This is usually caused by one of two conditions. First there could be dirt in your Fusion Engine. If you aren't careful with the QD connectors and you manage to get dirt into the FE, the dirt can cause your poppet value to stick open or jam up your solenoids. I recommend that you have a nipple cover for your QD connector (gun side) and have it covered any time it's not connected to your air line. To fix this condition, you will need to open up your Fusion Engine poppet valve cylinder and clean out any dirt you may find in there. Also you should remove the solenoids and take a look at the input ports (they are on the top of the solenoid with little metal screens). If there is dirt there, vacuum it out or tap the solenoid upside down to try and clear the dirt. Don't blow air through it as it will just force more dirt into the solenoid valve. If your solenoids are leaking (likely due to dirt), you can spray a little silicone oil into the input port, reassemble the FE and fire it several times. This will push the oil through the solenoid and hopefully flush out any dirt. Usually this is "dust" type of dirt and it should blow through the nozzle and poppet valve, but it would be wise to clean those areas too if you have this problem.

The other condition is the poppet valve nozzle O-ring is worn or the wrong size. In some early Fusion Engines, there is a small chance that the nozzle O-ring in the poppet valve the incorrect size (this is the o-ring inside the poppet valve cylinder). If this o-ring is worn or the wrong size, when the poppet valve is triggered, nozzle air (that fires the BB) leaks back through the o-ring, and then pressurizes the poppet valve (pushing the poppet sail), causing the valve to stick open. This is usually the case when you pull the trigger and the gun fires, but the air continues to leak from the nozzle. If you disconnect the air line, it resets and all is fine, until you fire again. The fix for this condition is to replace the o-ring (size 011-70D) or lubricate it so it makes a better seal.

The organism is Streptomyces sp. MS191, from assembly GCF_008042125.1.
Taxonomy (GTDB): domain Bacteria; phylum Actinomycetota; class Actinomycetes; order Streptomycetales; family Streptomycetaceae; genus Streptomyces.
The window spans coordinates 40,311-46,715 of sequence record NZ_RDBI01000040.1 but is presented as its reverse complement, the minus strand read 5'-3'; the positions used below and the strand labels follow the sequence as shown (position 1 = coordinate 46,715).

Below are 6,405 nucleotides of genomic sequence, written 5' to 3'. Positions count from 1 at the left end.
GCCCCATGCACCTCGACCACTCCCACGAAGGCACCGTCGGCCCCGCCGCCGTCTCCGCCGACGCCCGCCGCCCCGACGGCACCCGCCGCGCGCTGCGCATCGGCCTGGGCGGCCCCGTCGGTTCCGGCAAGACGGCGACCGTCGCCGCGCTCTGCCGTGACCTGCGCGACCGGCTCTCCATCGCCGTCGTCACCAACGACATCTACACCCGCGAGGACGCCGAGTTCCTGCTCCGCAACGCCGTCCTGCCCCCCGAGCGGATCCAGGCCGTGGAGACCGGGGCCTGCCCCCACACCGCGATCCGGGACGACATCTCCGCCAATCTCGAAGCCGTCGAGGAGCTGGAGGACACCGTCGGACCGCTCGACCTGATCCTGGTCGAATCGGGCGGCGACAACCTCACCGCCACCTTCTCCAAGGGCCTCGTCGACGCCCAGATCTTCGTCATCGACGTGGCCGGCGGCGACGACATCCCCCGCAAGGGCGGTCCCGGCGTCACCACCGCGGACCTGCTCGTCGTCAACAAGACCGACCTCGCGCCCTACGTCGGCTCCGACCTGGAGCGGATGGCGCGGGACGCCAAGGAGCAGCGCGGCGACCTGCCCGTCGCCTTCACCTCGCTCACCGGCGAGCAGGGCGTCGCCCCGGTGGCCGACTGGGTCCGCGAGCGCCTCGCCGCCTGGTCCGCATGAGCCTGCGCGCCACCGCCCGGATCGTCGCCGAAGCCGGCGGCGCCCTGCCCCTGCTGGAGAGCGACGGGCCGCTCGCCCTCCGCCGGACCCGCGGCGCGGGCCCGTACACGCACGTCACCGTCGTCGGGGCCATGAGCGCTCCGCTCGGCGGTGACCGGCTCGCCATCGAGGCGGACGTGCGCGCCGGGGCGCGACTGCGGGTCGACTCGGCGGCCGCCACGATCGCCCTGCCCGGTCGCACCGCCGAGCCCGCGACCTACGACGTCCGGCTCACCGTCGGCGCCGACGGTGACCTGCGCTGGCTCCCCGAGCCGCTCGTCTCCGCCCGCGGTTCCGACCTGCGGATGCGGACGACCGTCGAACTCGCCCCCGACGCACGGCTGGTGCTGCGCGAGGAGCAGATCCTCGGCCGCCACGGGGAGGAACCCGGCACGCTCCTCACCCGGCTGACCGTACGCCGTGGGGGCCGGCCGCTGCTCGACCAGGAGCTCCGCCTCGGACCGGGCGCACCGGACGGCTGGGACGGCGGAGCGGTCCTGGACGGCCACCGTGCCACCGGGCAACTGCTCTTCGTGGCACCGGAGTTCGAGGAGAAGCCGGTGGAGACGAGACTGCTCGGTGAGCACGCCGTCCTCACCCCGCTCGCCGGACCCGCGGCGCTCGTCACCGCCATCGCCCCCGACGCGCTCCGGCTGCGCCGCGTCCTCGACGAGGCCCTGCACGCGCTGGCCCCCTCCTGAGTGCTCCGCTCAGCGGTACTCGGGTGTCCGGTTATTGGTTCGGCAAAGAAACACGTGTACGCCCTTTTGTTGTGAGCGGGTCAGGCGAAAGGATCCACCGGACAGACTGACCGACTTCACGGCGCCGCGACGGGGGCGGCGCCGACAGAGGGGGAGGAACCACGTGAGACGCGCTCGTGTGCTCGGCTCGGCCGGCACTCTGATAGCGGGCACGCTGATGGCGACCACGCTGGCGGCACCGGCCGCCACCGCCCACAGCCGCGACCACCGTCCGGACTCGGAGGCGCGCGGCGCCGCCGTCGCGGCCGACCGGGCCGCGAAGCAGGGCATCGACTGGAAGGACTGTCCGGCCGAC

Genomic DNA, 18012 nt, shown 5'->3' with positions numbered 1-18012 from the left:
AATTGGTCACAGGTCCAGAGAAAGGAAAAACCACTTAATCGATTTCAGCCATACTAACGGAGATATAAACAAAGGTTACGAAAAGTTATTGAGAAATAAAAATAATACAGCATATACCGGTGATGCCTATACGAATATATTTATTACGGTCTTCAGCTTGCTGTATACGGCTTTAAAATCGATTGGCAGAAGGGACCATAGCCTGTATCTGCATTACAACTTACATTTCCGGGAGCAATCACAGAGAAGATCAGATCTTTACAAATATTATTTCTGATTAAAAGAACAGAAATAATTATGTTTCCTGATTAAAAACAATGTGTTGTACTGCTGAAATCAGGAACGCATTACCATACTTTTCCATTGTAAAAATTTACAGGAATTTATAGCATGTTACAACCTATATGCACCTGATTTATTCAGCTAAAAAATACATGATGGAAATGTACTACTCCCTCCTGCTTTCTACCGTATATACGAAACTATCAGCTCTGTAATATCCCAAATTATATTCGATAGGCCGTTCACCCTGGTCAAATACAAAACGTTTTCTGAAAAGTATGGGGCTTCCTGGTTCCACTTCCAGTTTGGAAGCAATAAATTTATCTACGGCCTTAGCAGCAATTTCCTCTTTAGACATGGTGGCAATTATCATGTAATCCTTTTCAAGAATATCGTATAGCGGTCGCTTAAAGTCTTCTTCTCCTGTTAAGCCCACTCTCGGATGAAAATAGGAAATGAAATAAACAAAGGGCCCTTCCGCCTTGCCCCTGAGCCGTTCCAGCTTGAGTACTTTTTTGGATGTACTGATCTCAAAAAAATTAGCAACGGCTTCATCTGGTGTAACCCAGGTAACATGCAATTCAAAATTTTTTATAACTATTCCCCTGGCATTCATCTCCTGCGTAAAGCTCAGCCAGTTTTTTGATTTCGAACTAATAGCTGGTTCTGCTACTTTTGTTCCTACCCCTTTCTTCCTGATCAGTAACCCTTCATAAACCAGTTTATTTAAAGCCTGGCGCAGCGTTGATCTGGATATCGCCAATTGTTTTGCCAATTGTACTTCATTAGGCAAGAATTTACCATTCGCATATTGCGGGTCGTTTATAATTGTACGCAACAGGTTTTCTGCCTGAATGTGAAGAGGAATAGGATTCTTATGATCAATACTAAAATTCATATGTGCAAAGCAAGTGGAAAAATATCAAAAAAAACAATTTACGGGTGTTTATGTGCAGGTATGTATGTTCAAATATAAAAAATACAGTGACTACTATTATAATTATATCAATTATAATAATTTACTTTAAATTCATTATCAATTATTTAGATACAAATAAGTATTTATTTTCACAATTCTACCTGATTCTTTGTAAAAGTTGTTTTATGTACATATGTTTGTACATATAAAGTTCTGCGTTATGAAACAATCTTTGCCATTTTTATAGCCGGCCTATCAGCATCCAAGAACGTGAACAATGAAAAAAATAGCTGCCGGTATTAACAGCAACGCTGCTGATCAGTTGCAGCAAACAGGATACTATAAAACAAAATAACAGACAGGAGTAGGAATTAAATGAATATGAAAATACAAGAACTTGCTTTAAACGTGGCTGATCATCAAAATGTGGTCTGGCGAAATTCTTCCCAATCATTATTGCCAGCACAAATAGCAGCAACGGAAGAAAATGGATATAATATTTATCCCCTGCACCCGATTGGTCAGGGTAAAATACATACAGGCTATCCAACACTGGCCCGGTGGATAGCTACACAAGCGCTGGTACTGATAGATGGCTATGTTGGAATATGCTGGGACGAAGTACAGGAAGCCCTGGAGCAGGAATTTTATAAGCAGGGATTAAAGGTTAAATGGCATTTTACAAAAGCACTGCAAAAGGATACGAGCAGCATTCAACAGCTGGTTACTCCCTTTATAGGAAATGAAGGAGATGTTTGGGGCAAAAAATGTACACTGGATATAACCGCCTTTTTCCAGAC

2. The nozzle does not return to the firing position quickly, or it is sluggish to return to firing position. This can result in a lot of BB jams or multiple BB feeding through.

This is likely caused by no lubrication on the nozzle. The nozzle is supported by 3 o-rings. There is a o-ring inside the nozzle, an o-ring at the base of the nozzle, and a o-ring inside the front cylinder. If there is no lubrication the nozzle can get stuck or move very slowly, causing all sorts of problems. I'm actually surprised at how dry the nozzle area can get. I've opened up several Fusion Engines to fine the nozzle o-rings are bone dry. If this is the case, use TechT Gun Sav and lubricate all 3 o-rings. This is probably the most important periodic maintenance you can do with your Fusion Engine. Keep that nozzle nice and lubricated.

3. BBs jamming up in the BB feed tube. The nozzle may not be pulling back far enough to allow the BBs to feed. Or you have a bad BB jam in the hopup, and you need the nozzle out of the way to clear the jam.